Thursday, 25 February 2010
Tiger, Tiger, Burning Bright!
Tiger numbers are dwindling worldwide, but the Malayan tiger has the best chance not just of survival, but also of doubling its current numbers to 1,000 by the year 2020. Let's try to make the Year of the Tiger the year of hope for tigers!
The National Tiger Action Plan (TAP) was formulated in 2008 using the collaborative platform of the Malaysian Conservation Alliance for Tigers (MYCAT). The target of the TAP is to have 1,000 tigers surviving in the Central Forest Spine; the 51,000 square km backbone of Peninsular Malaysia’s environmentally-sensitive area network.
Saving tigers from extinction isn't merely the job of conservationists and Forestry Departments. It needs the support of the general public. With this in mind, MYCAT launched a campaign to have 1,000 faces (of volunteers and members of the public) painted in the likeness of the tiger as part of its public education and outreach effort.
I opted to be an outreach volunteer due to my passable command of Mandarin, which would enable me to communicate with rural ethnic Chinese communities. My duty included asking them to stop the consumption of wild meat, and to ask them to inform us via our Tiger Crime Hotline number if they know of any restaurants selling wild meat, especially tiger meat.
So, on Saturday, 20 February 2010, I carpooled to the event grounds, Dong Zen Temple in Jenjarom, Selangor, together with my friends Kim, Vegan Eugene and Mary Therese.
The Dong Zen Fo Guang Shan Buddhist Temple Complex in Jenjarom was constructed in 1994 as a place of worship and religious instruction. This is only one of the buildings in the entire complex.
Approximately 50 volunteers, working in shifts, painted 1,000 faces free-of-charge as part of tiger conservation awareness efforts. They were trained by our dimunitive tiger artist, Pik Wun. Well done, volunteers!
Everyone wanted to be part of the action, regardless of age or gender. Thank you for being such good sports, Uncles!
Mary Therese, Kim, me and Eugene posing in front of the wall of snapshots.
Outreach volunteers, ready to roar!
The Happy Tiger! I am always in my element when hamming it up for the camera.
The temple grounds were converted into an amusement park for the Lunar New Year celebrations. Although I don't see how a Ferris Wheel could encourage mindfulness and prayer, Kim and I decided to go on it anyway, knowing we could carry out outreach work with the folks in the next gondolas.
...And we did, and we were successful. Families are the best targets because the children will want to have their faces painted, and we could talk to the parents about our roles in wildlife conservation as they wait.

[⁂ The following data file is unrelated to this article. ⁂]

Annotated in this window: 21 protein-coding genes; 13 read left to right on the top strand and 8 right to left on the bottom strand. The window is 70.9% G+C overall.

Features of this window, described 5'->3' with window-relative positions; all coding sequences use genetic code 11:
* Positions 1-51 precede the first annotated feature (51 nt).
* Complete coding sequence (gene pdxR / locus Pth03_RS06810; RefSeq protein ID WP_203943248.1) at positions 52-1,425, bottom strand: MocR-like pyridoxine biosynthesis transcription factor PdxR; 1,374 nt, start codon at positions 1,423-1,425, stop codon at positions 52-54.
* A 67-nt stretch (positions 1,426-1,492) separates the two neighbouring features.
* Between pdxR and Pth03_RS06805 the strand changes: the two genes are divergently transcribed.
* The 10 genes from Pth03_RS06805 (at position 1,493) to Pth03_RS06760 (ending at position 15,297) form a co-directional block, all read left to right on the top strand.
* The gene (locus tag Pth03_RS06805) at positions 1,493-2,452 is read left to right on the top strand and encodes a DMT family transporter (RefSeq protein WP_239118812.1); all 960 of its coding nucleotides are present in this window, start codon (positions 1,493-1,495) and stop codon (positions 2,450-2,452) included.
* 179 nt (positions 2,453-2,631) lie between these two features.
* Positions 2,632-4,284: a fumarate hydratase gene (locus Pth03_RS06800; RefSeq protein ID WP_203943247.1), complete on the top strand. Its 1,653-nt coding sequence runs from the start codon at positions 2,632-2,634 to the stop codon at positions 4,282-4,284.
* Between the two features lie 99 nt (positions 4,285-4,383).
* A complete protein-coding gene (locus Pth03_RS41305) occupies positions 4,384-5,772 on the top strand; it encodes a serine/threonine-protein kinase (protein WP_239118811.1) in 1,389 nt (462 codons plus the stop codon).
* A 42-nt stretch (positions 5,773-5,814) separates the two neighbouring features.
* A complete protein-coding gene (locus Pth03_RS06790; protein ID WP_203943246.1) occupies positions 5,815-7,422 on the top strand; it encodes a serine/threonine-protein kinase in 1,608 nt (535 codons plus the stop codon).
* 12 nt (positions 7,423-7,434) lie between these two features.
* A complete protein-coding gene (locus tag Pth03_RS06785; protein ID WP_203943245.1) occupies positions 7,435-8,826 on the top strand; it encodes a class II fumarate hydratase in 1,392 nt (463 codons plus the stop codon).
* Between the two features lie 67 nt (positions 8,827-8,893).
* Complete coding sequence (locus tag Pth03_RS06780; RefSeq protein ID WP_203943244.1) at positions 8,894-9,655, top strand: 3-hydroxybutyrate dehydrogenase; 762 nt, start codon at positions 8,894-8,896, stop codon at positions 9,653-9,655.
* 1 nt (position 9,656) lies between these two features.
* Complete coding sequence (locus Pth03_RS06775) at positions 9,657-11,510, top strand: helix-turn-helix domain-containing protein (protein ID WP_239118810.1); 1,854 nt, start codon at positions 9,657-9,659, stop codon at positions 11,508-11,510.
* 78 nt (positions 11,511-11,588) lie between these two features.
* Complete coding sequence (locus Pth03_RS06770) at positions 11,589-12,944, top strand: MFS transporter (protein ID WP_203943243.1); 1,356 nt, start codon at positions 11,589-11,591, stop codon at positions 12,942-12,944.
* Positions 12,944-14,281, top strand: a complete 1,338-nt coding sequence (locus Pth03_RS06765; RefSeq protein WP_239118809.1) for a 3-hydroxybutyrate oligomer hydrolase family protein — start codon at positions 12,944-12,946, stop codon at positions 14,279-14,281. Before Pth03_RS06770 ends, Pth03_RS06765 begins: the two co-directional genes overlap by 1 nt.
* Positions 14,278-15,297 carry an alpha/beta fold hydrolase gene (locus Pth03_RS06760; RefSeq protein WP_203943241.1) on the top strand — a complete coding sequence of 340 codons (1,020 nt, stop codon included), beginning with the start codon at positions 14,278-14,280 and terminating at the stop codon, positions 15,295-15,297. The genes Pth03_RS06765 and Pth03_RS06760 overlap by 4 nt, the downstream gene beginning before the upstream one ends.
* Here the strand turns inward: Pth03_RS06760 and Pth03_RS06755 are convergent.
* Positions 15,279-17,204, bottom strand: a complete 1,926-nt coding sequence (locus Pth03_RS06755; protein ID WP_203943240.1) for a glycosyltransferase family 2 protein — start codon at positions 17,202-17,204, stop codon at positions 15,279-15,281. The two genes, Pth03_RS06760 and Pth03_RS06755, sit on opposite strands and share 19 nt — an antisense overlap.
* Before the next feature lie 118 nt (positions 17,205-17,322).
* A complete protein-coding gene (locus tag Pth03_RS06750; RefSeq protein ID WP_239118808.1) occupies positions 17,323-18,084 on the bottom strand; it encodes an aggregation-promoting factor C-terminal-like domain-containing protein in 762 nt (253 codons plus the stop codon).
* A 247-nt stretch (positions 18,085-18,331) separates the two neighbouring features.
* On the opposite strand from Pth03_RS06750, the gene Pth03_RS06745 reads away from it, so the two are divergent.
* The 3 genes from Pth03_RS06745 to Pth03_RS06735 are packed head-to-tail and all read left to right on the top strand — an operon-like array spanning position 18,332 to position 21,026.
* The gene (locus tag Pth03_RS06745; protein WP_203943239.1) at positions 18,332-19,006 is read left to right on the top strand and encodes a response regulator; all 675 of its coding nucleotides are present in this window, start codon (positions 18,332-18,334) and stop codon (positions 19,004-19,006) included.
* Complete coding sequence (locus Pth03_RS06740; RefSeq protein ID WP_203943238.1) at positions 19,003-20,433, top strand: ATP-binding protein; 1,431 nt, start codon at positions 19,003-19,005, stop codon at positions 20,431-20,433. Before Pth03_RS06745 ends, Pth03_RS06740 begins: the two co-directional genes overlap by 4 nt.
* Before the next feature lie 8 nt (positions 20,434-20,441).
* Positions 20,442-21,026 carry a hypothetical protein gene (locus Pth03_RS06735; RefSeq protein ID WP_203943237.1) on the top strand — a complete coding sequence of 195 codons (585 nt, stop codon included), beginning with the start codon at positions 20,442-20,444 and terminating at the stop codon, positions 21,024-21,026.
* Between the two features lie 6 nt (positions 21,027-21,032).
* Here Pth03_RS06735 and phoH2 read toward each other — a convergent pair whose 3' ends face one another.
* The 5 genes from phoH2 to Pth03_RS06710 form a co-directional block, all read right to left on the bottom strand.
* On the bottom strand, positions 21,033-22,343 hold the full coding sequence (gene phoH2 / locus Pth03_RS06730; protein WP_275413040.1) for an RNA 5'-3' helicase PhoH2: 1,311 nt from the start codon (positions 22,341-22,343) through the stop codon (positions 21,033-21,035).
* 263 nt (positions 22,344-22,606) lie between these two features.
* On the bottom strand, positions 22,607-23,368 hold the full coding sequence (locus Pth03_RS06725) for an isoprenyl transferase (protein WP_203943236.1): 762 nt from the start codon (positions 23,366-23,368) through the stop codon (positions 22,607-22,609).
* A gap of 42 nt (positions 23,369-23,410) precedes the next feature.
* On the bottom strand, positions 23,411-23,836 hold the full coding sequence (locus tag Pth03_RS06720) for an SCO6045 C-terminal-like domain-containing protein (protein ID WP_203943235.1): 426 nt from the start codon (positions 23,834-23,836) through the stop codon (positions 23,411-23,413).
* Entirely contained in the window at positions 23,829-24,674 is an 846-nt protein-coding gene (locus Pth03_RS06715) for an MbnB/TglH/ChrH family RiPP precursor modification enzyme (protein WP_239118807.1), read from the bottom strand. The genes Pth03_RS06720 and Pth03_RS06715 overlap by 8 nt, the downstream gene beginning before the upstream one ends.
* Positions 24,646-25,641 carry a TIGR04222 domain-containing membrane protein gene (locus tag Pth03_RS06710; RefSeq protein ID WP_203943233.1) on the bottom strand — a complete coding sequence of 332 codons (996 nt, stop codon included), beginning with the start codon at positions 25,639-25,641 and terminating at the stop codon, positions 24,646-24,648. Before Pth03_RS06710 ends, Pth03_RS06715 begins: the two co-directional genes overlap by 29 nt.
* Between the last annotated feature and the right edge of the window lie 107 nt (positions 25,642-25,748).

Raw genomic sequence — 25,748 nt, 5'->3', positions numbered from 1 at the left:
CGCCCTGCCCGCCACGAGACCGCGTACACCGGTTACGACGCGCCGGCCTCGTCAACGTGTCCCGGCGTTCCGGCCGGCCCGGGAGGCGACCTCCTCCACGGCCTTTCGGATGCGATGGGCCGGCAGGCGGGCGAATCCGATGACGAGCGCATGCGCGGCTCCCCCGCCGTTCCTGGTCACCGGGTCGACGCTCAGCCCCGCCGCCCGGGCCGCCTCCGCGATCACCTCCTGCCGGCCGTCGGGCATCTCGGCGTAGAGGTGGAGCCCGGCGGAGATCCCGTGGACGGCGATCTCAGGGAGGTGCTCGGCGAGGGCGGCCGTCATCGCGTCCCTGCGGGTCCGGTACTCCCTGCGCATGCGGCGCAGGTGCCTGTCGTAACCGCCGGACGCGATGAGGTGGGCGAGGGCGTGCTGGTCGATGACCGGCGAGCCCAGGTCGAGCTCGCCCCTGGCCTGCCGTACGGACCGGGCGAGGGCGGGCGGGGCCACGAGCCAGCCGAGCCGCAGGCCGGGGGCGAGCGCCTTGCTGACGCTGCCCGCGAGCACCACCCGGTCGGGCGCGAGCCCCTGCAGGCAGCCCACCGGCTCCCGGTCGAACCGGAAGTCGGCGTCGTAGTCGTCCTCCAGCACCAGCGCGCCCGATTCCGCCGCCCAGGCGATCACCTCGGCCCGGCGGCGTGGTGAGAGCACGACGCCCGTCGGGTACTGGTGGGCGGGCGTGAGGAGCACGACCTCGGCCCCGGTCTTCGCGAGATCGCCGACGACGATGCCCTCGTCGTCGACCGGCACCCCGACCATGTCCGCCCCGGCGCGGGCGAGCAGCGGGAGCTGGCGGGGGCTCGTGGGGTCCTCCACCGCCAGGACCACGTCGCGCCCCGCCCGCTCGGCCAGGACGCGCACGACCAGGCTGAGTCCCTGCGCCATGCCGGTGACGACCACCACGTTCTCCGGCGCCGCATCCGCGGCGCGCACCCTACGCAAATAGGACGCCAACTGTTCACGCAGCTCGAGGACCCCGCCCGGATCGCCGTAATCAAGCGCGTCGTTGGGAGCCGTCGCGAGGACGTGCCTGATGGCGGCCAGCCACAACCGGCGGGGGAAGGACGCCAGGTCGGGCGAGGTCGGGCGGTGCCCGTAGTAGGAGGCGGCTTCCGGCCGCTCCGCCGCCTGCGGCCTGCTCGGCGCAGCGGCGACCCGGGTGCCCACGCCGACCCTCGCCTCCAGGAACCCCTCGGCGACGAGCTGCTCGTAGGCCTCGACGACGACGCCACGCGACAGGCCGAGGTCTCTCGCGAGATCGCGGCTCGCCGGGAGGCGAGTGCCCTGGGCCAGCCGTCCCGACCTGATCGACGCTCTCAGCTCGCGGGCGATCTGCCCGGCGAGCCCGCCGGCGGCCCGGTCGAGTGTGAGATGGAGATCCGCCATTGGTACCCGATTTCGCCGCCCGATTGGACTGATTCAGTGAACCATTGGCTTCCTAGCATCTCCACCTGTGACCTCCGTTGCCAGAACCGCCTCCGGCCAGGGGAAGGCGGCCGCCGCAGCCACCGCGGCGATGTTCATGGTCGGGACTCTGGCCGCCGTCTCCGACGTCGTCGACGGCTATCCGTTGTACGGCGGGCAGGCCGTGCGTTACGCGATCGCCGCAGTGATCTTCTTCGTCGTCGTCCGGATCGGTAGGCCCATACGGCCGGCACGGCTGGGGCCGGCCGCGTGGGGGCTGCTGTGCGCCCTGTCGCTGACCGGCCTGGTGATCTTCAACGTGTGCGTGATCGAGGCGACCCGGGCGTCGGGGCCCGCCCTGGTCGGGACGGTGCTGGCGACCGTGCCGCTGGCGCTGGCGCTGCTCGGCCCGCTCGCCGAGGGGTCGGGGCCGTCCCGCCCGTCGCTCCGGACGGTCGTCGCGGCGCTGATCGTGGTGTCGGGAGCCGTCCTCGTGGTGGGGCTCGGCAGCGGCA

Me: "Hey Kim, can you take a photo for me please?"
Kim: "No no no! I'm very scared! I want to get down! Stop stop stop! I am not going to let go of the bars!"
... And so I had to take a self-portrait because Kim wasn't going to quit hanging on to the steel bars anytime soon.
The temple grounds looked more like a theme park than a place of worship.
Prayer flags were available for a small fee and I didn't want to miss out on the fun. I hung two prayer flags for my conservation and animal protection goals. It's going to take more than just prayer to save Malaysian wildlife.
Night has fallen, and the temple grounds are transformed into an energy-guzzling fairyland.
The majestic tiger will be but a creature of myth if more isn't done to conserve its habitat, protect its food sources and stop wildlife poaching.
The temple food court, which serves only vegetarian food (yippee!), was transformed into a springtime wonderland.
Each volunteer was given coupons for RM10.00 worth of food, and my friends and I delighted in noodles, soups, burgers, fries, ice cream and cold drinks after a long day of being on our feet. We were to remain on duty until after 2200 hrs.
The MYCAT officers and volunteers were in good spirits upon surpassing our target of 1,000 painted faces!
The representatives of the individual conservation groups (MYCAT, TRAFFIC and WWF) were interviewed by the Malaysian Book of Records in relation to the seemingly impossible feat, but unfortunately, the interviewers did not seem interested in the meaning and objective of the event and behaved as though the volunteers had been painting faces for the sake of, well, painting faces.
A tired tiger tried to sleep off a tummy ache at 2245 hrs. I had helped to pack and tidy up before retiring under the merchandise table.
Served me right for eating like a bottomless pit all day.
What can you do to help tiger populations?
1. Obviously, by not buying tiger products such as fur, teeth, bones, claws and meat.
2. Live simply that wildlife may simply live. Reduce, reuse and recylce more and use less energy, water and fossil fuels. Conduct your due diligence before visiting places of interest or booking holidays that may feature wildlife 'attractions' such as tiger parks, tiger farms and photo opportunities with captive big cats.
3. Abstain from eating wild meat. Every kilogramme of wild boar and wild deer meat you consume means one kilogramme less for tigers. Driven to search for prey in livestock farms and near human habitations, tigers end up regarded as pests and this makes them vulnerable to being hunted and killed.
4. Did you spot a snare or wild animal trap on your recent camping/trekking trip? Please report it to the Department of Wildlife and National Parks (Perhilitan) or MYCAT. Contact info given below.
5. Do you know of any restaurants selling tiger meat? Then please make a phone call to the Tiger Crime Hotline and give them all the details you can. Don't forget to include the name and address of the restaurant. All calls are confidential.
Important numbers to remember:
MYCAT's 24-Hour Tiger Crime Hotline: 019 356 4194
Department of Wildlife and National Parks (Perhilitan): +603-90866800
Find out more by visiting www.tx2.my!